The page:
Friday, March 22, 2013

Lastest Cyber Issues: Theresa Payton Speaks with WBT 1110 AM radio

Webnotes by: Theresa Payton, Fortalice, LLC.


First "he" hits the Bush family and posts self portraits by Bush 43 and other photos and emails from the Bush family.

Then "he" hits Colin Powell's Facebook account and sends nasty messages to Bush 43 from Powell's account.  Now 

Guccifer has struck again. 

Guccifer broke into Sidney Blumenthal's emails, a person close to both Clintons.

He circulated what appear to be memos about Benghazi

According to some reports, Guccifer hacked into someone else's account not related to Clinton or Clinton friends and used that other account to forward 4 memos to the Press and Senate and House members along with US news outlets and some reporters at Russian media.

The media has not released much about the memos and will only say that "he" apparently cut and pasted the information out of documents, a common trick to protect your anonymity because a downloaded document might contain metadata about who you are and where you are.

Allegedly one of the cut and pasted memos was dated February 16, 2013 and was “from extremely sensitive sources and should be handled with care.”



Children's Online Privacy Protection Act (COPPA) was enacted in 1998 but was beefed up by the FTC...

here is what happens this summer in July:

The rules are targeted at sites that market specifically to kids.

Sites like Tumblr, Google, Facebook will face stiff fines if minors have photos of themselves, photos with geocodes, or even audio or video of themselves

The sites will also be restricted on how they track kids 13 and under either through cookies or other means

There's a catch:  age verification is key and many kids lie to get on sites like Facebook.   Sites are only compelled by COPPA if THEY KNOW THE USER IS 13 OR YOUNGER

Facebook said:

"Facebook is focused on the safety and privacy of the teens who use our site. While Facebook's policies prohibit children under the age of 13 from signing up for our service, we are committed to improving protections for all young people online."

Another benefit hits MOBILE devices!

All data generated by mobile devices, as well as photos, videos and audio files containing a human image or voice, cannot be collected unless a parent first gives permission. 

The FTC’s December, 2012 report talks about their concerns for kids' safety and privacy on mobile devices in  “Mobile Apps for Kids: Disclosures Still Not Making the Grade.”



Brian Krebs, one of the best cybersecurity reporters in the US, has been a victim of a complex hack.

Last Thursday, his website was hit with a denial of service attack and while undergoing the attack, 911 was tricked into believing Brian Krebs was being held at gunpoint and sent a Swat team to his house - a practice known as swatting.

What happened:

1.  Prolexic, the company that protects his website, received a strange letter that said it was from the FBI but it was false - it said the Brian Krebs cybersecurity site was hosting illegal content and profiting from cybercrime so his website protector needed to shut it down.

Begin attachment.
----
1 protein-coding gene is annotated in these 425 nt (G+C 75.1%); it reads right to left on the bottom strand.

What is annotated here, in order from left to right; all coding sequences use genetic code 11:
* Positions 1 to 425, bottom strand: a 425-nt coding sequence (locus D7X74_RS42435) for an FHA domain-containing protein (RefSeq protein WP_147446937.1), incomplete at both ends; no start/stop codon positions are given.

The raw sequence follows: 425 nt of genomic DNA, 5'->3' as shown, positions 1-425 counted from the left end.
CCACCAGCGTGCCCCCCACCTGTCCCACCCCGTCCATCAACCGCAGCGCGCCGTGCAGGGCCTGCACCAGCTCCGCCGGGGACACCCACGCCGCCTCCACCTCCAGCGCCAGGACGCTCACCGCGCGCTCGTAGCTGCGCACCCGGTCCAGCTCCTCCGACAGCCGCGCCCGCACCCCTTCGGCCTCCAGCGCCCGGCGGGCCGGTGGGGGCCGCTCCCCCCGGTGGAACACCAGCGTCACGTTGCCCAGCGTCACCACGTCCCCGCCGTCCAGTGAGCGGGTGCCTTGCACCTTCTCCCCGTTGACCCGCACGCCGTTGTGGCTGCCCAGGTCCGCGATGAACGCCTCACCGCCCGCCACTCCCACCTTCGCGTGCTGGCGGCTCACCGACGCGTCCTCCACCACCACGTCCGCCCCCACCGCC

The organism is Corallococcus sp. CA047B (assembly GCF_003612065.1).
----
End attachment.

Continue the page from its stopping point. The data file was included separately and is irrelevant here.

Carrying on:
2.  Brian Krebs called the FBI and they said the letter was a fake.

3.  That's when the denial of service attack - flooding one web page with traffic in the hope of bringing it down, hit his site

4.  Later, as Brian was preparing for a dinner party, he ignored the phone ringing.  He went to the front door and then heard 

“Don’t move! Put your hands in the air.” It was the Fairfax County Police.

5.  The Police told Brian, after they all realized it was a hoax, that SWATting had become a real problem.  

By the way, the hackers spoofed Brian's REAL CELL PHONE number when they called 911 to report that Russians had broken into the home and were holding Brian hostage (which was not true!)

and on South Korea....

South Korea's military is on a high state of alert for cyber-attacks

What happened?

1.  3 news networks went down

2.  2 Banks had major problems with ATMs, teller terminals, and mobile banking

As the outages went on, South Korea reports that messages were flashing across screens:

1.  Skulls and a message that this was the beginning

2.  They called themselves the "WhoIsTeam" probably a play on words using the "WhoIs" question that you can ask about the owner of a website

Forensics are expected to take days or perhaps weeks.  The internet provider said the origin of the attack is "unclear"

Some wonder if this is "payback" or if hackers are hiding behind recent tensions on the Korea peninsula

Previously, North Korea has accused the United States and South Korea of staging cyber attacks against it.

Does North Korea have this capability?  Some think yes.  

Anti-virus firm McAfee said it believed a 10-day attack in 2011 came from North Korea.

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